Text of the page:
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Do More Than Just Stand Out. Create Your Own Crowd.

Marketing
Marketing

Today, your competition could be almost anywhere in the world, from down the street to across the country or the globe.

The first inclination of many business owners is probably that they need to stand out to succeed, but standing out from the crowd is difficult, especially if you are an entrepreneur trying to break into an established market. But there is a better way.

Don’t try to stand out in a crowd. Create your own crowd.

Why standing out is standing still

Standing out in a crowd can be difficult in practice, but the concept is simple. When you draw attention to your company, potential customers will learn about you, and some percentage of those people will become paying customers.

You can stand out in a number of ways. Geico has funny ads. Rolex has a reputation for luxury. Amazon has low prices. These companies have found ways of being noticed, but being noticeable in your market isn’t enough.

For example, while many businesses try to compete on price, cutting prices is a tactic of diminishing returns. At some point, you can’t cut prices anymore without destroying your profit margin. Unless your prices are exceptionally good and can stay that way, you probably will struggle with maintaining brand loyalty.

While you may be remarkable for your low prices, you won’t necessarily build the kind of interest that will keep customers returning even when your prices are not the absolute best in the market.

In other words, the danger of standing out in a crowd is irrelevance.

Unless you can draw customers to your business, you aren’t really succeeding. That’s where creating your own crowd comes into play.

The advantage of creating a crowd

Why do so many people use Amazon? Your first thought might be that Amazon offers good prices. But is that all? Amazon has added other draws for customers: fast shipping, original programming, streaming music, and more. Being able to find all of those in one place draws people to Amazon. Amazon isn’t just being memorable. It’s providing people with compelling reasons to shop there rather than someplace else. It has created its own crowd.

How to build your crowd

If making yourself prominent in your market isn’t enough, what can you do to draw customers to you?

A simple way of thinking about the problem is to remember the old marketing adage of first, best, or only. Be the first to market with a new product or service. Be the best in the business. Or be the only one to offer something that customers want.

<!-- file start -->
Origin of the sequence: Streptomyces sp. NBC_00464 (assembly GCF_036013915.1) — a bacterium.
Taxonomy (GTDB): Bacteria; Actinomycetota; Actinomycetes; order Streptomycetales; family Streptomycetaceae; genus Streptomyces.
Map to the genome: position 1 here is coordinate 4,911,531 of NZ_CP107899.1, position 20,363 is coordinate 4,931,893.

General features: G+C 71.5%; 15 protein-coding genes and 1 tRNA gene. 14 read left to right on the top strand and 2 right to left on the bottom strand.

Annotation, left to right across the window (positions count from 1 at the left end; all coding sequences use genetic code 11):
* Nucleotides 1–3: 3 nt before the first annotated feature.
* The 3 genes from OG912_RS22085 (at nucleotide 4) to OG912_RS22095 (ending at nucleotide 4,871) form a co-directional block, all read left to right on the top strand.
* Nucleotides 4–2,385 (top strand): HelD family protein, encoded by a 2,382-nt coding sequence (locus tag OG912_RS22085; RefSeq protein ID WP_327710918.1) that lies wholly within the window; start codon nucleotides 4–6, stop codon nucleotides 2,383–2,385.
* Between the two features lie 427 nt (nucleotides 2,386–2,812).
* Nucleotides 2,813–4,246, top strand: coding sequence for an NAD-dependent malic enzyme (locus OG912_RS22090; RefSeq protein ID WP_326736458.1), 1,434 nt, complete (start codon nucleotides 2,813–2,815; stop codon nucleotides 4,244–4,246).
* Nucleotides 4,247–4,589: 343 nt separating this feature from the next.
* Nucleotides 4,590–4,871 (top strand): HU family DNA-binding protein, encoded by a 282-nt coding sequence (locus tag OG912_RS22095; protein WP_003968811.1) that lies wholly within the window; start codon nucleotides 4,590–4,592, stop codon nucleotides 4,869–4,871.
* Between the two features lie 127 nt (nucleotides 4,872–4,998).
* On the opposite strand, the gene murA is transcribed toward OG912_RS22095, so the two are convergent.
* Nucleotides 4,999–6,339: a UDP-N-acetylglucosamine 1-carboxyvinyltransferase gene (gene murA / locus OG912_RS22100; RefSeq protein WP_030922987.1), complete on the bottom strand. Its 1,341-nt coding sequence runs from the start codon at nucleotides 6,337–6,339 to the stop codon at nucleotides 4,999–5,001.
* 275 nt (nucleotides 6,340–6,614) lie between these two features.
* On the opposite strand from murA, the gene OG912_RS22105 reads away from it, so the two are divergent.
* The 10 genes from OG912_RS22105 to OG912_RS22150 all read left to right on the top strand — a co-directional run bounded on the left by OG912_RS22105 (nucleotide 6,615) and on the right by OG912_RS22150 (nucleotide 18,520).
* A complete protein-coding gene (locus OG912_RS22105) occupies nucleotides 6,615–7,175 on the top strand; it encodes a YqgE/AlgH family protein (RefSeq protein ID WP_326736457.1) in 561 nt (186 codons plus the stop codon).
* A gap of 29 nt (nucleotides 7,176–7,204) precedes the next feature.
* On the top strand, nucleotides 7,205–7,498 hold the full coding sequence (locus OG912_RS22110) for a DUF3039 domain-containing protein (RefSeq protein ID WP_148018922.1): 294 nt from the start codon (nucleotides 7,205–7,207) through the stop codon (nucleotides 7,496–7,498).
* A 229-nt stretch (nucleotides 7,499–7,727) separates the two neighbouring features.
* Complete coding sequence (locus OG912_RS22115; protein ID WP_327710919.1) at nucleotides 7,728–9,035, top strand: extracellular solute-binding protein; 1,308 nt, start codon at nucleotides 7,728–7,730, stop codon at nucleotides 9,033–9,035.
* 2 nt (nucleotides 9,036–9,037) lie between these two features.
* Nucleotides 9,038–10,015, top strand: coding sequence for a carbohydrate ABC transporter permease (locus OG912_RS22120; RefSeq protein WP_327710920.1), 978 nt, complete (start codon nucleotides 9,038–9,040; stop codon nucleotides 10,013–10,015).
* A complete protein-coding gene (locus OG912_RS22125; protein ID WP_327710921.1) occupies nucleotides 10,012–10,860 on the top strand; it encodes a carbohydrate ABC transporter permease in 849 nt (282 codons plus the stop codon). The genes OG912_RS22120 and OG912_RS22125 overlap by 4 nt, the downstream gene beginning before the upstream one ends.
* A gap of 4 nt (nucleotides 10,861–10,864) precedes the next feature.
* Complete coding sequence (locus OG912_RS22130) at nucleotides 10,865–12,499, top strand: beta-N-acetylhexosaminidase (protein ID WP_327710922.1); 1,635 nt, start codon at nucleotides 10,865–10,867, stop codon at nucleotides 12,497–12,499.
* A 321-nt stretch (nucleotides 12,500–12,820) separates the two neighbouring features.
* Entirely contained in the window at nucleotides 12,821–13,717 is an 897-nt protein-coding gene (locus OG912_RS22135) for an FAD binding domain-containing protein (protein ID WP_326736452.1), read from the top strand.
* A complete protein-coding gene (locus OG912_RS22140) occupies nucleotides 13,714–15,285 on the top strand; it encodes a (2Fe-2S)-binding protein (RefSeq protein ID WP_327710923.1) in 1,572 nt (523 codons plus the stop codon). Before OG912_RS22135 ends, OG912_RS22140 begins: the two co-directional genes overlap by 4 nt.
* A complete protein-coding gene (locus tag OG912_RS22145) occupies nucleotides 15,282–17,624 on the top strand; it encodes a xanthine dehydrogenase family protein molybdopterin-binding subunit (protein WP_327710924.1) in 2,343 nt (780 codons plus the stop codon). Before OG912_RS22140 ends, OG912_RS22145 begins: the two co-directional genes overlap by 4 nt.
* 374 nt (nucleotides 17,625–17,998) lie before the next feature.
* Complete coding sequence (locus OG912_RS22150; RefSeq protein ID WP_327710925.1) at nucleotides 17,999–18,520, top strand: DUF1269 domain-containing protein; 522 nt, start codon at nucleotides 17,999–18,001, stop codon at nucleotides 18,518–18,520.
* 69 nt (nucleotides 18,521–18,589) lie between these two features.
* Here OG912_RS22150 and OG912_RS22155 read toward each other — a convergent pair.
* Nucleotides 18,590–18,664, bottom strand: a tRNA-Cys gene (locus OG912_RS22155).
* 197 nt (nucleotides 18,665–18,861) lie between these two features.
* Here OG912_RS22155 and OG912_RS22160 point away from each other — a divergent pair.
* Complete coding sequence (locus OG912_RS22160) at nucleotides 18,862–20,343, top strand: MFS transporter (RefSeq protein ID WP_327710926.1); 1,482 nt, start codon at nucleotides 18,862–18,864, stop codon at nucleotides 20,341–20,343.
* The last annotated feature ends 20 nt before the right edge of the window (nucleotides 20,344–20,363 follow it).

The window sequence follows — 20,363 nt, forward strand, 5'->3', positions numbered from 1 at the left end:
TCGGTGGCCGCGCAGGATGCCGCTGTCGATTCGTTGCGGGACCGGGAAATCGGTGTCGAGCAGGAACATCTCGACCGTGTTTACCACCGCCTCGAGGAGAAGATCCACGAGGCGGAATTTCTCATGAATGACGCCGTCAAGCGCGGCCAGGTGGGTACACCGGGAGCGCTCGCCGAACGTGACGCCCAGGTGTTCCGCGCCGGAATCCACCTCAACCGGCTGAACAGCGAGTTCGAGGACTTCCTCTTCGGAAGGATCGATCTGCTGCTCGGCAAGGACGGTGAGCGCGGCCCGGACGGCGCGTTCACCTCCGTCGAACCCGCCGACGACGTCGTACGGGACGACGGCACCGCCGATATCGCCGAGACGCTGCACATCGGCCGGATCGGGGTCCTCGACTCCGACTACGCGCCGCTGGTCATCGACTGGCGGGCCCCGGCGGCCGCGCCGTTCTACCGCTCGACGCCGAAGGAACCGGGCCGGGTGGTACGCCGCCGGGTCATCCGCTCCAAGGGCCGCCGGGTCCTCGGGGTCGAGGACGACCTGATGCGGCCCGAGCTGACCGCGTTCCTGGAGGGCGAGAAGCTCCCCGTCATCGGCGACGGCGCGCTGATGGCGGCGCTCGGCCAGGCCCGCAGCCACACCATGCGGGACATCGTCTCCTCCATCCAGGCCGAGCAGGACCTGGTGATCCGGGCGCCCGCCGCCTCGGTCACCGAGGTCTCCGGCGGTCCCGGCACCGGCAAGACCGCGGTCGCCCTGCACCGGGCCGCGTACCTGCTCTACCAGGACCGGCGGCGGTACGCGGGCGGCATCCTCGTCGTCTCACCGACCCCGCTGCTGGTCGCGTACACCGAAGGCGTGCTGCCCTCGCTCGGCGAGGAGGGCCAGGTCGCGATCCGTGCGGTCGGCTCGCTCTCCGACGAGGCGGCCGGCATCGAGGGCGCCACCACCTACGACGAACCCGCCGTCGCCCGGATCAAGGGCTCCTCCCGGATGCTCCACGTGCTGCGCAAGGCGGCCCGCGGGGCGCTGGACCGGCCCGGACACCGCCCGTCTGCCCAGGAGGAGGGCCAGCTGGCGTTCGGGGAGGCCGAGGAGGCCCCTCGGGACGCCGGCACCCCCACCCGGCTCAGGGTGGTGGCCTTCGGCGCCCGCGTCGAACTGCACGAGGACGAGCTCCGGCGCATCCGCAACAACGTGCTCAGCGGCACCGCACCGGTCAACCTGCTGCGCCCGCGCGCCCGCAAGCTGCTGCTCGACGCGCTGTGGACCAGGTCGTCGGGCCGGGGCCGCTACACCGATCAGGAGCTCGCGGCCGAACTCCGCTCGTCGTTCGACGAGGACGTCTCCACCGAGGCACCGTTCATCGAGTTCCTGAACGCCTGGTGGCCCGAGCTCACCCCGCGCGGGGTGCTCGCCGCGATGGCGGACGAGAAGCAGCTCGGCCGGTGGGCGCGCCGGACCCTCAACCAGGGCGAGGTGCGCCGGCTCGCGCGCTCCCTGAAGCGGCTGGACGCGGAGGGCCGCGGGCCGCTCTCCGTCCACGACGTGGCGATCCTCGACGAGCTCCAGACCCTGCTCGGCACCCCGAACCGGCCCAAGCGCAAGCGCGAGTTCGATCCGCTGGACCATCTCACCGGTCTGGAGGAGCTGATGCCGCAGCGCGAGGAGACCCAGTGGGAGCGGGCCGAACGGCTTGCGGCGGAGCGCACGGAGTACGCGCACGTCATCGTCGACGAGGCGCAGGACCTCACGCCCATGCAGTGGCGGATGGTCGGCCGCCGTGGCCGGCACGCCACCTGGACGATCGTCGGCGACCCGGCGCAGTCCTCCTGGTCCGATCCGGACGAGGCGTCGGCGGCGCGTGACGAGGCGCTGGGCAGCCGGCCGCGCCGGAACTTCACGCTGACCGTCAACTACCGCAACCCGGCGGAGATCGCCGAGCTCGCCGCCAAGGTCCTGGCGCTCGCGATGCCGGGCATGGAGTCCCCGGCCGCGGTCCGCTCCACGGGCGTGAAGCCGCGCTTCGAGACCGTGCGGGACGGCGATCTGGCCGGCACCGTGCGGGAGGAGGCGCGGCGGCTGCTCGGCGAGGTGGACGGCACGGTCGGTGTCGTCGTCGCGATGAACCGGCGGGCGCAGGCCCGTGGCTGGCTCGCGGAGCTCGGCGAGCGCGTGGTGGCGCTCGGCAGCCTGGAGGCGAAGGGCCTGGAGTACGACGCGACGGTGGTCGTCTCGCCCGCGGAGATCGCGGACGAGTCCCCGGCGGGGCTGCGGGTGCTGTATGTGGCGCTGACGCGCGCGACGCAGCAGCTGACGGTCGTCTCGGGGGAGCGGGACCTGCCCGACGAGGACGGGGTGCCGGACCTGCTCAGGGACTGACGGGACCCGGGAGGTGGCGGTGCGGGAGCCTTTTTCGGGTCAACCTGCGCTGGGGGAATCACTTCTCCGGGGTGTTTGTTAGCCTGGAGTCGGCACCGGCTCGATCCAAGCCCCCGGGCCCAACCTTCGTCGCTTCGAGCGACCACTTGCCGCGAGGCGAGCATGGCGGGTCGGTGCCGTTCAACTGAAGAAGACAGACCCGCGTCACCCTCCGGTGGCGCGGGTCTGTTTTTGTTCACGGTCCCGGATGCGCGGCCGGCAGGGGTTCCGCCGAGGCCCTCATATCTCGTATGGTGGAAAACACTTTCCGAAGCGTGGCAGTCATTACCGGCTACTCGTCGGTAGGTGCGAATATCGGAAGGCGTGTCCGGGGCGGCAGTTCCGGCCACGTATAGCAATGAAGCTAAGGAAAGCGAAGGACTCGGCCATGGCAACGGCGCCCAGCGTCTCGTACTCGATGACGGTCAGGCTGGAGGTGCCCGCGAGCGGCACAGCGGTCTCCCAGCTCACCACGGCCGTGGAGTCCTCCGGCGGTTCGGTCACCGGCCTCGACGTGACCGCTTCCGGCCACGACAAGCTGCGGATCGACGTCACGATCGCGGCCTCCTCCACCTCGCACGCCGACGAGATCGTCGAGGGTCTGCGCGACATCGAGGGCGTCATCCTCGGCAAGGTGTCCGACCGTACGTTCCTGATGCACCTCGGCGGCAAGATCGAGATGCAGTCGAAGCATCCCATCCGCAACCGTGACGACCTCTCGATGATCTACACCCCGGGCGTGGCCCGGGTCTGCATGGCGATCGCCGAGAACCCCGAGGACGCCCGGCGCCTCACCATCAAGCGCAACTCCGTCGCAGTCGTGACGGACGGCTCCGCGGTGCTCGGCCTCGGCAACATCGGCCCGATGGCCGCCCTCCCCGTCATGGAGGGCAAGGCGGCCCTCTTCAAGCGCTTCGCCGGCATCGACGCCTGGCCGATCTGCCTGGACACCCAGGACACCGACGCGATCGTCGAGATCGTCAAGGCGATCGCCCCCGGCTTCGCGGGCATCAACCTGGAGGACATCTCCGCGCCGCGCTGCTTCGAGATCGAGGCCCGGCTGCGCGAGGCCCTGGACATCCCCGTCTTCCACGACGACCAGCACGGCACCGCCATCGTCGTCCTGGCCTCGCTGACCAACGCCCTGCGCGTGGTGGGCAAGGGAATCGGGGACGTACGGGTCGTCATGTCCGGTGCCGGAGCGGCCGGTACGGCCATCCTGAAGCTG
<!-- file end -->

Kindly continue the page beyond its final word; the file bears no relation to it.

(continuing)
You want to provide something unique that customers want. That unique draw is what encourages customers to come to you and stay.

You could offer fantastic customer service. Several years ago, online retailers found that customers were much more likely to buy if return policies were generous. One study found that free returns increased online shopping by 58-357%. By building return shipping into the cost of goods sold, online retailers dramatically increased their appeal to customers, and today, free returns are not uncommon in the industry.

Building a loyal customer base

Drawing customers to you and keeping them engaged ultimately requires more than the typical marketing understanding of what customers want and need. The appeal of free returns is probably less about saving a few dollars on shipping and more about customers’ feelings of being penalized if they don’t like what they ordered.

Instead of focusing rigidly on metrics, focus instead on customers as people.

In your market segment, customers have certain expectations. How can you exceed those expectations? Customers also have needs. How can you meet needs that they may not have realized they have?


As you think through your marketing strategy, remember to relate to your customers as people.

Most people appreciate being more than a statistic. But when you stand out in a good way, offering people compelling reasons to choose you, you can build a following.

You can create your own crowd.

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Robert Katai

Brand and Communication Manager

"Content isn’t king. Usefulness is. Robert does this in the online marketing and social media space with ease."

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